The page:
What Is Sciatica?
Sciatica refers to pain in the legs and buttocks that occurs due to a compressed nerve or nerve root. The sciatic nerves run down the length of each leg and are the longest and largest nerves in the body.
While they actually start in the buttocks, the nerve roots that eventually become the sciatic nerves branch off the spinal cord in the lumbar and sacral spine. Compression of either or both sciatic nerves or the nerve roots that form them can lead to pain in the legs and buttocks, as well as numbness, tingling, weakness and other symptoms.
Sciatica Causes and Risk Factors
Sciatica is caused be compression of either the nerve itself or the nerve roots that become the sciatic nerve. Compression of nerve roots are usually due to:
- A herniated disc pressing on the nerve root
- Spinal stenosis crowding the nerve root
- A bone spur compressing the root
Sciatic nerve compression can occur due to a fractured pelvis or tight hip muscles (piriformis syndrome).
Pain that radiates (called radiculopathy) from the lower back and into the legs is the main symptom of sciatica. The pain can be sharp or dull. It can feel like burning or an electric shock.
Usually only one leg or side of the body is affected. Other symptoms can include numbness, tingling or weakness in one of the legs or feet.
It is not the sciatica itself but the root cause that needs to be diagnosed. Having a proper diagnosis as to what is causing the sciatica will inform treatment options.
Diagnosis usually starts with a physical exam, looking for signs and symptoms. The doctor may perform a neurological exam to test muscle function and reflex time.
Imaging tests may be ordered after the exam. X-rays can show the presence of bone spurs and can rule out other sources of pain. Magnetic resonance imaging (MRI) and computed tomography (CT) scans can show soft tissue problems such as herniated discs and ligament thickening that causes spinal stenosis.
Most cases of sciatica–80 to 90 percent, according to the American Academy of Orthopaedic Surgeons–resolve on their own in a matter of weeks after the onset of pain. If pain persists, conservative treatments are usually attempted first, and can include:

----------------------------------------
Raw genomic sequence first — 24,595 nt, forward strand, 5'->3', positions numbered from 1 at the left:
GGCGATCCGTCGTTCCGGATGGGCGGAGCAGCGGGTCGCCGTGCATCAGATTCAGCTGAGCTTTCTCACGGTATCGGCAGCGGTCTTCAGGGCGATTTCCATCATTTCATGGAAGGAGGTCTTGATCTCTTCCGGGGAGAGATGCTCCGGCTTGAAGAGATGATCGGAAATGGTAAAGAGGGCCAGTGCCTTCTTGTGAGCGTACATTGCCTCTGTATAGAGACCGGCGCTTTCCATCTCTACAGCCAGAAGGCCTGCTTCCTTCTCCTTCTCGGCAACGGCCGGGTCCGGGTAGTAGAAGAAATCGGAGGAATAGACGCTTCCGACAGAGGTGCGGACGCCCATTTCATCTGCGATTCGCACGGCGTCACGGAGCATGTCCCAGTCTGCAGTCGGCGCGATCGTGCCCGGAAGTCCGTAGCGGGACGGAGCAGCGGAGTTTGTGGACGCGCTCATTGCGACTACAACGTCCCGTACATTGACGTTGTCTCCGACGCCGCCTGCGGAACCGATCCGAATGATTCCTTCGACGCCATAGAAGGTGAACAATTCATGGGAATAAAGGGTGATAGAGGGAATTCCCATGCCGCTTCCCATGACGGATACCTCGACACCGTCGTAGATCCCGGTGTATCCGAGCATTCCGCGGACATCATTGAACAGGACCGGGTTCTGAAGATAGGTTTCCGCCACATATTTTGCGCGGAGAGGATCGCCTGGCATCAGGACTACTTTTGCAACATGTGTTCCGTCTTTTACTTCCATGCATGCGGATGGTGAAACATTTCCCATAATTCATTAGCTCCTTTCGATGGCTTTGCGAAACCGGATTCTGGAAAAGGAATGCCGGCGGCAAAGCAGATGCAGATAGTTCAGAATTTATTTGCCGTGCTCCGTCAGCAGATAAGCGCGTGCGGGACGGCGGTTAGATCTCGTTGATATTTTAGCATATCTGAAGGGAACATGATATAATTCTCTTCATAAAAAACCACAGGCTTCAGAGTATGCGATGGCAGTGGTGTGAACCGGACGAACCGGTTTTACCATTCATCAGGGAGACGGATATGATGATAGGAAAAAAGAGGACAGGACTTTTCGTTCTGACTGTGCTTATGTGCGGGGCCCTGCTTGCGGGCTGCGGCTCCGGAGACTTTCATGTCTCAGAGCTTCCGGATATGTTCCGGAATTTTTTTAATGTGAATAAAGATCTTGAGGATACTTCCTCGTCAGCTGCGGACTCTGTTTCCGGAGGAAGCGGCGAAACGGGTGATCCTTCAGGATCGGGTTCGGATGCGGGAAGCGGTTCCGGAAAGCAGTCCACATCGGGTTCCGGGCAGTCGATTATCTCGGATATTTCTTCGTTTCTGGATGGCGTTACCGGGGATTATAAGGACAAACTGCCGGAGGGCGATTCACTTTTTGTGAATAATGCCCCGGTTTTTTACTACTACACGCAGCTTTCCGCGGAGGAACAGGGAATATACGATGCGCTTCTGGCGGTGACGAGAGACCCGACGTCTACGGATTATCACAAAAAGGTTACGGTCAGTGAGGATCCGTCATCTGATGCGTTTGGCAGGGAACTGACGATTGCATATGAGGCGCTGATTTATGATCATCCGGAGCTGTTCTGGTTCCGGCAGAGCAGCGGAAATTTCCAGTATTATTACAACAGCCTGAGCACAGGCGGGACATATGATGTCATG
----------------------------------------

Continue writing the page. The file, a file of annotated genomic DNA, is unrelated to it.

- Cold or heat
- Exercise, stretching and physical therapy
- Over-the-counter anti-inflammatories
- Muscle relaxants
- Steroid injections
Surgical treatment will depend upon the root cause of sciatica. A laminectomy can be a surgical treatment for either bone spurs or spinal stenosis. During a laminectomy, a surgeon will remove the back of a vertebra called the lamina. This will open up the spinal canal and give nerve roots more room in the case of spinal stenosis, and also remove bone that has developed bone spurs.
For herniated discs, surgeons may perform a discectomy, often with the assistance of a microscope (a procedure called microdiscectomy). This involves cutting out the herniated portion of the disc that is pressing on the nerve root, along with any disc fragments that may have broken off.
At Edison Spine Center, we specialize in laser disc decompression. A needle is inserted through the skin and into the disc, and laser heat energy is delivered to the inner portion of the disc to vaporize a portion. This changes the pressure inside the disc, causing the bulging section to retract. One major advantage of laser disc decompression is that it involves no incisions and no rearrangement of muscles, tendons or facet joints.
If you are experiencing radiating pain in your legs or buttocks, request an appointment with Edison Spine Center. We will diagnose the cause of your sciatica and recommend a treatment plan that works for you and your life circumstances.